Systemic lupus erythematosus (SLE) is a debilitating multi-factorial immunological disorder characterized by increased inflammation and development of anti-nuclear autoantibodies. Selenium (Se) is an essential trace element with beneficial anti-cancer and anti-inflammatory immunological functions. In our previous proteomics study, analysis of Se-responsive markers in the circulation of Se-supplemented healthy men showed a significant increase in complement proteins. Additionally, Se supplementation prolonged the life span of lupus prone NZB/NZW-F1 mice. To better understand the protective immunological role of Se in SLE pathogenesis, we have investigated the impact of Se on B cells and macrophages using in vitro Se supplementation assays and the B6.Sle1b mouse model of lupus with an oral Se or placebo supplementation regimen. Analysis of Se-treated B6.Sle1b mice showed reduced splenomegaly and splenic cellularity compared to untreated B6. Sle1b mice. A significant reduction in total B cells and notably germinal center (GC) B cell numbers was observed. However, other cell types including T cells, Tregs, DCs and pDCs were unaffected. Consistent with reduced GC B cells there was a significant reduction in autoantibodies to dsDNA and SmRNP of the IgG2b and IgG2c subclass upon Se supplementation. We found that increased Se availability leads to impaired differentiation and maturation of macrophages from mouse bone marrow derived progenitors in vitro. Additionally, Se treatment during in vitro activation of B cells with anti-CD40L and LPS inhibited optimal B cell activation. Overall our data indicate that Se supplementation inhibits activation, differentiation and maturation of B cells and macrophages. Its specific inhibitory effect on B cell activation and GC B cell differentiation could be explored as a potential therapeutic supplement for SLE patients.
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http://dx.doi.org/10.1080/08916934.2019.1603297DOI Listing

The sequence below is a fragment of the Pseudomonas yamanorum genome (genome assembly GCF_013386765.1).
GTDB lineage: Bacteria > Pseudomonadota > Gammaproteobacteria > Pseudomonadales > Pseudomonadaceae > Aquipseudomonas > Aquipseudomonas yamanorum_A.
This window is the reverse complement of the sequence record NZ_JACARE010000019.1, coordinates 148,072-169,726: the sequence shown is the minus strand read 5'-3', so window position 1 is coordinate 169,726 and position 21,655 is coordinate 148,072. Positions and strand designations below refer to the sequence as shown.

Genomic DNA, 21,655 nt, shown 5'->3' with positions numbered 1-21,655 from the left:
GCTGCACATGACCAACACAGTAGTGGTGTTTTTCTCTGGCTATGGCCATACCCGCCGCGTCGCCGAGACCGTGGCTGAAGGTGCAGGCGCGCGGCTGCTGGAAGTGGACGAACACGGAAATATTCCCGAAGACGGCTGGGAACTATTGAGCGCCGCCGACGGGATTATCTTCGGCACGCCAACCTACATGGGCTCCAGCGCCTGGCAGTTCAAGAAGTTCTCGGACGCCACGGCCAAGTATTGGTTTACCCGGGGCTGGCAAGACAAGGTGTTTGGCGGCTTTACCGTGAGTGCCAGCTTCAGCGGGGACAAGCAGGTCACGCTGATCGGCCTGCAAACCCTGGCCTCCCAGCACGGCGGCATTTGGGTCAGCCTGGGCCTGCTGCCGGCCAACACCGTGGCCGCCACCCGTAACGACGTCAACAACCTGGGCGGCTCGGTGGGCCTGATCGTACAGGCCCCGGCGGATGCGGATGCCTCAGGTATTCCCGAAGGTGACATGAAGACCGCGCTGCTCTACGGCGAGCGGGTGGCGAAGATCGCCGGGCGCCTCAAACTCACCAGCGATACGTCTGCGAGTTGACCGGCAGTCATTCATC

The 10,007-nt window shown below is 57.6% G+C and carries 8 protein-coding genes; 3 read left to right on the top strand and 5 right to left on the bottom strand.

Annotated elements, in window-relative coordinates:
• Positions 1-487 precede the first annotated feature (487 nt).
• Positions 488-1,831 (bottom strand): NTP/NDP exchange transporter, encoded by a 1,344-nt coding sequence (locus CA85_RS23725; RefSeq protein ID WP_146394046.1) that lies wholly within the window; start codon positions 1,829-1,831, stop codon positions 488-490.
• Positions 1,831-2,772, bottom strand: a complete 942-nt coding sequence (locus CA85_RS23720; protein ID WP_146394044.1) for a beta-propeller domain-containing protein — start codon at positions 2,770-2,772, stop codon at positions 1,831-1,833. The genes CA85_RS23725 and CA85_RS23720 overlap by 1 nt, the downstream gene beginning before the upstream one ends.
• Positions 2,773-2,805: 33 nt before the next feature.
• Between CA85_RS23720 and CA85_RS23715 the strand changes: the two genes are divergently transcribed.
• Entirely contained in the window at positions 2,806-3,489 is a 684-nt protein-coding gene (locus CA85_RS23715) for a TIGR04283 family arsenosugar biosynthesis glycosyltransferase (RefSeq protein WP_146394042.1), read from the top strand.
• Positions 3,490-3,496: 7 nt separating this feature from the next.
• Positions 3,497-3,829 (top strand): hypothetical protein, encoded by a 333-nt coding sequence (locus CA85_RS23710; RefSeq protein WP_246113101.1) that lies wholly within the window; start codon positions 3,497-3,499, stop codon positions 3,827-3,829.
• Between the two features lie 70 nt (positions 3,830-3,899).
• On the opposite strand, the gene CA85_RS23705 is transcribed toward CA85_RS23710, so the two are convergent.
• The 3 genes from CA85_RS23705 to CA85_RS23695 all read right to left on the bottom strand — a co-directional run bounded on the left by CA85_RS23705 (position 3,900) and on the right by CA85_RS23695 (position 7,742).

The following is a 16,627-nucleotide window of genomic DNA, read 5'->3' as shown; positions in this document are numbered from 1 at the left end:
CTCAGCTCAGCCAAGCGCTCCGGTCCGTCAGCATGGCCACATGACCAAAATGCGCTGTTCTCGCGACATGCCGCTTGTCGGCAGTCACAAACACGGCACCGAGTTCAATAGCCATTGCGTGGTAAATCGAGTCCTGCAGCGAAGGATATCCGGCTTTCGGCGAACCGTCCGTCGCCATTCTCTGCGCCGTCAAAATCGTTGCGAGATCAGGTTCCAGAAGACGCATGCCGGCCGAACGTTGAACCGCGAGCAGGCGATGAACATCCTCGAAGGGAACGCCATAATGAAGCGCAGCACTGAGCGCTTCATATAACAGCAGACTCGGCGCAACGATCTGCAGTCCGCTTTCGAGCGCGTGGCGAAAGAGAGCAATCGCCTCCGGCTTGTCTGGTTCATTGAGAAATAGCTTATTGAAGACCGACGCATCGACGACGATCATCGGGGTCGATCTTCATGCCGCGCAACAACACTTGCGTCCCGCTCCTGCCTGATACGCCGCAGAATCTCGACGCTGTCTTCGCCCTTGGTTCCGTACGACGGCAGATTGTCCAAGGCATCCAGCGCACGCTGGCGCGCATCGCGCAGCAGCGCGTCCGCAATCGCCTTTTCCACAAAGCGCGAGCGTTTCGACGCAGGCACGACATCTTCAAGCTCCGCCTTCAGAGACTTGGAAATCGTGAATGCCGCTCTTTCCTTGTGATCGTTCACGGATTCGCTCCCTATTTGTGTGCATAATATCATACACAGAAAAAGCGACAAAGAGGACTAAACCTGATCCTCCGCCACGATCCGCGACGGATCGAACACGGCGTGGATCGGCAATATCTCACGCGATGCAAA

March 2019

The Post-GWAS Era: How to Validate the Contribution of Gene Variants in Lupus.

Curr Rheumatol Rep 2019 01 23;21(1). Epub 2019 Jan 23.

Department of Microbiology and Immunology, Pennsylvania State University College of Medicine, H107, 500 University Drive, Hershey, PA, 17033-0850, USA.

Purpose Of Review: Systemic lupus erythematosus (SLE) is a complex autoimmune disease with strong genetic associations. Here, we provide an update on recent advancements in validating SLE candidate genes and risk variants identified in genome-wide association studies (GWAS).

Recent Findings: A pairing of computational biology with new and emerging techniques has significantly increased our understanding of SLE associated variants. Specifically, generation of mutations within mice and examination of patient samples has been the dominant mechanisms for variant validation. While progress has been made in validating some genes, the number of associated genes is growing with minimal exploration of the effects of individual variants on SLE. This indicates that further examination of SLE risk variants in a cell-type-specific manner is required for better understanding of their contributions to SLE disease mechanisms.
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http://dx.doi.org/10.1007/s11926-019-0801-5DOI Listing
January 2019

B-Cell-Intrinsic Type 1 Interferon Signaling Is Crucial for Loss of Tolerance and the Development of Autoreactive B Cells.

Cell Rep 2018 07;24(2):406-418

Department of Microbiology and Immunology, Pennsylvania State University College of Medicine, 500 University Drive, Hershey, PA 17033-0850, USA. Electronic address:

Type 1 interferon (T1IFN) signaling promotes inflammation and lupus pathology, but its role in autoreactive B cell development in the antibody-forming cell (AFC) and germinal center (GC) pathways is unclear. Using a lupus model that allows for focused study of the AFC and GC responses, we show that T1IFN signaling is crucial for autoreactive B cell development in the AFC and GC pathways. Through bone marrow chimeras, DNA-reactive B cell transfer, and GC-specific Cre mice, we confirm that IFNαR signaling in B cells promotes autoreactive B cell development into both pathways. Transcriptomic analysis reveals gene expression alterations in multiple signaling pathways in non-GC and GC B cells in the absence of IFNαR. Finally, we find that T1IFN signaling promotes autoreactive B cell development in the AFC and GC pathways by regulating BCR signaling. These data suggest value for anti-IFNαR therapy in individuals with elevated T1IFN activity before clinical disease onset.